Over the course of next weekend, it could be changeable in the west and southwest of Germany so keep an eye out for weather forecasts nearer the time to get a better picture of the scenario.

Best to bring your Übergangsjacke (in-between-seasons-jacket) if you're talking part in an outdoor Easter egg hunt, just in case.

SEE ALSO: German word of the day: Übergangsjacke


Very cool air – sehr kühle Luft

Changeable – Wechselhaft

Easter – Ostern

Good Friday – Karfreitag

We're aiming to help our readers improve their German by translating vocabulary from some of our news stories. Did you find this article useful? Do you have any suggestions? Let us know.



Member comments

Log in here to leave a comment.
Become a Member to leave a comment.
For members


Living in Germany: World Cup rainbows, pumpkin slaughter and a nation of savers

From unusual traditions at a world famous pumpkin festival to Germans' spending habits (or lack there of), we take a look at some of the big talking points of life in Germany.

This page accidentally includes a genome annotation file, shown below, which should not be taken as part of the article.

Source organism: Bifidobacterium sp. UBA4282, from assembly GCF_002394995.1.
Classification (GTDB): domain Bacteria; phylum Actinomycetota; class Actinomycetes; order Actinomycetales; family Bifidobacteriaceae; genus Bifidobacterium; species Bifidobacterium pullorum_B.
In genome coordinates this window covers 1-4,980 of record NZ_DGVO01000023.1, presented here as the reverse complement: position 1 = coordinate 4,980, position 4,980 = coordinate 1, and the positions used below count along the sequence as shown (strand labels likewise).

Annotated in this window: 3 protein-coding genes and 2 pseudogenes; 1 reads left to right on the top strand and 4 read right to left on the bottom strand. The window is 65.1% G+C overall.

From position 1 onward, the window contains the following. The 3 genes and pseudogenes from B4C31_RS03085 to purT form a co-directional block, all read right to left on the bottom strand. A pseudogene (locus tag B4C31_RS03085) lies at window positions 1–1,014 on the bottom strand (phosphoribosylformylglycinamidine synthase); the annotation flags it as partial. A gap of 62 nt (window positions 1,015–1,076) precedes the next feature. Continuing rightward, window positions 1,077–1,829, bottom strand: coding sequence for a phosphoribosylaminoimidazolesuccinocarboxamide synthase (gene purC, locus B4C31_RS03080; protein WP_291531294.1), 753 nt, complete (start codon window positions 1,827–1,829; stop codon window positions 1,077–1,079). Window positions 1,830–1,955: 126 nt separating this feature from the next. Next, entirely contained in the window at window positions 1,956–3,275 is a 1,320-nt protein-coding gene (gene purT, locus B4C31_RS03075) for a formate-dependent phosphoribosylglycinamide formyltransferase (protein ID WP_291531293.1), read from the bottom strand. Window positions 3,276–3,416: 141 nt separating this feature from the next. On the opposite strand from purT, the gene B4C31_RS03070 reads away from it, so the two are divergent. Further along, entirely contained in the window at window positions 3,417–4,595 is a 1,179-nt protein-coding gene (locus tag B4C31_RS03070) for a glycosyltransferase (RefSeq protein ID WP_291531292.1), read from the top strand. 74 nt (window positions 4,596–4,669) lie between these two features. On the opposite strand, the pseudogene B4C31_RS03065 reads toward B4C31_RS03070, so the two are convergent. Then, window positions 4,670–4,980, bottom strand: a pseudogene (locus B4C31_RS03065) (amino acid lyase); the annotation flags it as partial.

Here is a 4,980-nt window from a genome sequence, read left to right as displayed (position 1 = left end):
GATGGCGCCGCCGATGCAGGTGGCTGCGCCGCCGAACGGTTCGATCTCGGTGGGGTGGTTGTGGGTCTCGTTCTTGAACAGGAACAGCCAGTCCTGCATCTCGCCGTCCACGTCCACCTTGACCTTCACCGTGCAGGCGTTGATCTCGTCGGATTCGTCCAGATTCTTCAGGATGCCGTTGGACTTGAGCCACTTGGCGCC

Living in Germany: World Cup rainbows, pumpkin slaughter and a nation of savers

Where do Germans move to?

Many of our members are foreigners who choose to call Germany home. But what do we know about the Germans who move outside the country? According to official figures from last year, around five million Germans currently live abroad. And most of the Germans who emigrate – perhaps unsurprisingly – don’t go too far. Switzerland is home to the most Germans who choose to leave their country.

About 17,000 Germans took up residence there in 2021. Next in line is Austria – another German-speaking country. Around 11,000 Germans chose to live and work there last year.

But it’s not just the German-speaking places that attract Deutschlanders. In third spot for Germans emigrating abroad in 2021 was the United States – 8,400 Germans moved there last year. Meanwhile, just over 6,000 Germans took up residence in Spain, while around 5,000 each opted for Turkey, France, the United Kingdom, and Poland.